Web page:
Slowing Down the Druid Way, Part II: Relationships of Work and Time

In the US, it seems that the first question people ask is, “what do you do?”  When they say that, of course, they are not talking about how you spend your leisure time, but rather, the work that you do for pay. This is the most defining characteristic of modern lives–because this is tied to the thing our culture holds as most sacred: money.  Money is the only metric that has any real value and the pursuit of money drives all else. If you aren’t working in the workforce earning pay, either the work are doing is devalued (as any stay-at-home parent can attest) or there is something very wrong with you (as in, why aren’t you out there earning money?). This current economic system, driven by industrial mindsets surrounding profit and efficiency, gives us a rather poor metric through which to measure ourselves and our value. …

Source: Slowing Down the Druid Way, Part II: Relationships of Work and Time | The Druid’s Garden

8 thoughts on “Slowing Down the Druid Way, Part II: Relationships of Work and Time”

  1. This is really a great post. Much of what you cover here has been the focus of my interests, and it’s refreshing to see someone else cover it, as to think this deeply about the infrastructure of our daily lives, is quite rare. Keep it up, I love what I read.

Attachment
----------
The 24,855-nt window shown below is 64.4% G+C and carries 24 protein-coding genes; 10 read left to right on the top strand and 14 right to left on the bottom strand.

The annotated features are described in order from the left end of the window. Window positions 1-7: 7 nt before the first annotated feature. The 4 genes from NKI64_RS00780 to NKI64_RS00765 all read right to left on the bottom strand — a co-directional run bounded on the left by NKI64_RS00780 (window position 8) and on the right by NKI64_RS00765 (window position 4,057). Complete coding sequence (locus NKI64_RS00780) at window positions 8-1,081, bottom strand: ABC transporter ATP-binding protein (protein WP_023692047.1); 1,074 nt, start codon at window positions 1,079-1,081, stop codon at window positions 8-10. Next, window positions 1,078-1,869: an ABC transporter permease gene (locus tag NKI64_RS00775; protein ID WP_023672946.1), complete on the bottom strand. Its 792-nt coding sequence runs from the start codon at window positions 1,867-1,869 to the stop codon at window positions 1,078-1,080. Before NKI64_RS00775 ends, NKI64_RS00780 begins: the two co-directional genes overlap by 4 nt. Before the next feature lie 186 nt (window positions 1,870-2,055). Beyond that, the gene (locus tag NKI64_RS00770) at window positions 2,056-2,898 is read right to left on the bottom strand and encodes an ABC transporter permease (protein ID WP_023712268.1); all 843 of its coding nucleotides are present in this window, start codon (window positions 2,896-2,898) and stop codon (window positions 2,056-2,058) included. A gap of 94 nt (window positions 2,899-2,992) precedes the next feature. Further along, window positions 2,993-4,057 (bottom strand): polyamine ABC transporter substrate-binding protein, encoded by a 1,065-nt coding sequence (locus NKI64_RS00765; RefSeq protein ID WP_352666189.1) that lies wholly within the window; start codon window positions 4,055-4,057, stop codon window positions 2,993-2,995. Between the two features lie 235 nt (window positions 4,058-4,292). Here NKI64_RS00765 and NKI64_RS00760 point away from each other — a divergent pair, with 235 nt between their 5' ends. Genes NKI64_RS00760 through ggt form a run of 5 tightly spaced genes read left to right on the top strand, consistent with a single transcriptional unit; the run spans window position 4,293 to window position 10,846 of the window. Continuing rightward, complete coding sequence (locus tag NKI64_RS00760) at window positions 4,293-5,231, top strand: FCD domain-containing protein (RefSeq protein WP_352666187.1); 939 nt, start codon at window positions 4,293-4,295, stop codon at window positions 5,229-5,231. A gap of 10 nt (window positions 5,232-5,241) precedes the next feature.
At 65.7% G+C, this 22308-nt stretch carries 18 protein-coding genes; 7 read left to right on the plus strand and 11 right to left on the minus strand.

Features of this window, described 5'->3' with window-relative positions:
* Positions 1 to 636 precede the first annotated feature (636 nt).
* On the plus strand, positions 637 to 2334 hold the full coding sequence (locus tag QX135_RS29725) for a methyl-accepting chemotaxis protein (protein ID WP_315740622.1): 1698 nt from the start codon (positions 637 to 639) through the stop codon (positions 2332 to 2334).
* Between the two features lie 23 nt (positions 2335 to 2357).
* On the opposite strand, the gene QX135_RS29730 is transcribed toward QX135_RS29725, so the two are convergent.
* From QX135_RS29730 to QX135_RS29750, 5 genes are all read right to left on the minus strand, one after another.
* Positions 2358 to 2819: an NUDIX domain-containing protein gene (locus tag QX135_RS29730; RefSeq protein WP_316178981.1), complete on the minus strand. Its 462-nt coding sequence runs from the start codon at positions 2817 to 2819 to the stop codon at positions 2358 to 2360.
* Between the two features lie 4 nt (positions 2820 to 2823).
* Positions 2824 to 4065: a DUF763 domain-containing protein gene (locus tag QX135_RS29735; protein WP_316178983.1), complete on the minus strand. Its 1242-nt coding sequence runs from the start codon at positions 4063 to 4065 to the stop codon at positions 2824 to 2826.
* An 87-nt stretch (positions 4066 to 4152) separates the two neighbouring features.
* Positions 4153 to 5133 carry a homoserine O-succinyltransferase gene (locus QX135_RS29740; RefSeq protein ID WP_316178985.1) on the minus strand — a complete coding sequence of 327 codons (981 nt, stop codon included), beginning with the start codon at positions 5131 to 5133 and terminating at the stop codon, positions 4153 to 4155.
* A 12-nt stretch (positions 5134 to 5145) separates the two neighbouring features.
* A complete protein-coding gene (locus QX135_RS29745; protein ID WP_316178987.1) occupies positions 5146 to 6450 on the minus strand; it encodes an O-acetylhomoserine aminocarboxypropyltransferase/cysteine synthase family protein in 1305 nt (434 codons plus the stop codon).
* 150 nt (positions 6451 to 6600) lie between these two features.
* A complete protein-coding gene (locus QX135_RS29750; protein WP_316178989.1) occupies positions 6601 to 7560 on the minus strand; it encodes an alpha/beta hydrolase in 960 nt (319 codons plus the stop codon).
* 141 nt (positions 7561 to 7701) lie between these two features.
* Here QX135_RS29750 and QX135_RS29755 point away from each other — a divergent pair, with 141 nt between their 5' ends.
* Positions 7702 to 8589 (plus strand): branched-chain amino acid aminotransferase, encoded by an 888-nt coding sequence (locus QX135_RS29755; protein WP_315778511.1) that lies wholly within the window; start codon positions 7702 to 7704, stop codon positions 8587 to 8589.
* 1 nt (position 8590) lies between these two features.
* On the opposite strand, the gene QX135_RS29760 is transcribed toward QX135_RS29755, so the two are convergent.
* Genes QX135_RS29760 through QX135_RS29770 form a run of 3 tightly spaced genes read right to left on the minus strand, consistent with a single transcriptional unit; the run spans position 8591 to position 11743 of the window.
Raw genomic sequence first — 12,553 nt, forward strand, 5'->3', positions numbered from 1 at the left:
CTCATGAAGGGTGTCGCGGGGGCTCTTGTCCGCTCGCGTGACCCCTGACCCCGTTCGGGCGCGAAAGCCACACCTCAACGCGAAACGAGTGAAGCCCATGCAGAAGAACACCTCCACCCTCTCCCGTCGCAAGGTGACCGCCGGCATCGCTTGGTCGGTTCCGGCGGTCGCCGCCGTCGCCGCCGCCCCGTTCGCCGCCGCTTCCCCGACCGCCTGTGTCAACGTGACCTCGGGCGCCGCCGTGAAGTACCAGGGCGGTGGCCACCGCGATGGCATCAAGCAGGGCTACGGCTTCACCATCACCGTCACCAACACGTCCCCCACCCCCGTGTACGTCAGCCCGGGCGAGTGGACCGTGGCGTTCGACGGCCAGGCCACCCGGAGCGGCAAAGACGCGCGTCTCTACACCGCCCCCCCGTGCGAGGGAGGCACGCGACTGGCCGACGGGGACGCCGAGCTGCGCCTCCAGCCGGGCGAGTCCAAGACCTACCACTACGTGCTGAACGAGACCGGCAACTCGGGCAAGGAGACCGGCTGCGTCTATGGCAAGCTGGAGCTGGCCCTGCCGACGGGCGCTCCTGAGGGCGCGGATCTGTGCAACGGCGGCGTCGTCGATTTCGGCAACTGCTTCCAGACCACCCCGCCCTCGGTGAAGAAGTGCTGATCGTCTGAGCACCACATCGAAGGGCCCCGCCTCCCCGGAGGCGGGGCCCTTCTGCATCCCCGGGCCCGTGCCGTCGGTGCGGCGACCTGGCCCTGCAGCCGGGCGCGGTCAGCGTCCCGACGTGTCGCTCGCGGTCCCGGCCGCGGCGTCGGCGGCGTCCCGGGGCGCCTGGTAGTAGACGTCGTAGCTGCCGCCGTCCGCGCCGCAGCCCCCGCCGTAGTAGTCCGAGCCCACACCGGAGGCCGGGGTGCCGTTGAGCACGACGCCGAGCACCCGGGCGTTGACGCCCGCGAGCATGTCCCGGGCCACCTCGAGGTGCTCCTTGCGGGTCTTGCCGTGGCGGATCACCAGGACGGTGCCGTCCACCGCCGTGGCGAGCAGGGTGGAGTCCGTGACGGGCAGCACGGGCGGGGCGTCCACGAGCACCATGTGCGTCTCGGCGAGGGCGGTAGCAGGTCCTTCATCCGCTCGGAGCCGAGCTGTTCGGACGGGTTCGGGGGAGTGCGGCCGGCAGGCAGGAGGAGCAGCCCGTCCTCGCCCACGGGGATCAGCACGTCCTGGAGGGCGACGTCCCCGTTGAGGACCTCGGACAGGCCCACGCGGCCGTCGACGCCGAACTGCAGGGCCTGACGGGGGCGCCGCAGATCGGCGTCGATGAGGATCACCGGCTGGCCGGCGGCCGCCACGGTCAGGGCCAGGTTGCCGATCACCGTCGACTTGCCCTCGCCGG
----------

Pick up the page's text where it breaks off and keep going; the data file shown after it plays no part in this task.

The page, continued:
1. When I was a child I spent much of my childhood on my grandparents’ farm, a place where we had deep ancestoral roots My parents lived in the suburbs of Washington, DC, so I got to see both sides of the equation in action.

      Liked by 1 person

  2. Hello – this is cut and pasted from my website / blog (The Druid’s Garden – I have no problem with a “reblog” but that is not what is happening here–you are literally cutting and pasting my work. This is my own work, my life energy, my words and thinking. I ask that you please take this down–and instead, link to my site. Give me the credit for the work I’ve done. I put a lot of my own heart into my website and sharing it. Knowing that people are cutting and pasting it, and not even giving me credit, is really heartbreaking.


    1. Diana, I always site the source of the the reblogged material as I understand very well the energy that goes into producing one’s writings. If the citation at the end is not sufficient, I will make sure that there are additional citations at the other place in the reblog. It is not my intention to claim credit for anyone’s work. Blessings


      1. Can you reblog it instead? That way, people go to my site to read my words. Right now, you are literally cutting and pasting my content–even my paintings and works of art–here. That isn’t acceptable. Citing a “source” means you are drawing upon it as reference for your own work. That is different than cutting and pasting my work.


Leave a Reply

Please log in using one of these methods to post your comment: Logo

You are commenting using your account. Log Out /  Change )

Google+ photo

You are commenting using your Google+ account. Log Out /  Change )

Twitter picture

You are commenting using your Twitter account. Log Out /  Change )

Facebook photo

You are commenting using your Facebook account. Log Out /  Change )

Connecting to %s

This site uses Akismet to reduce spam. Learn how your comment data is processed.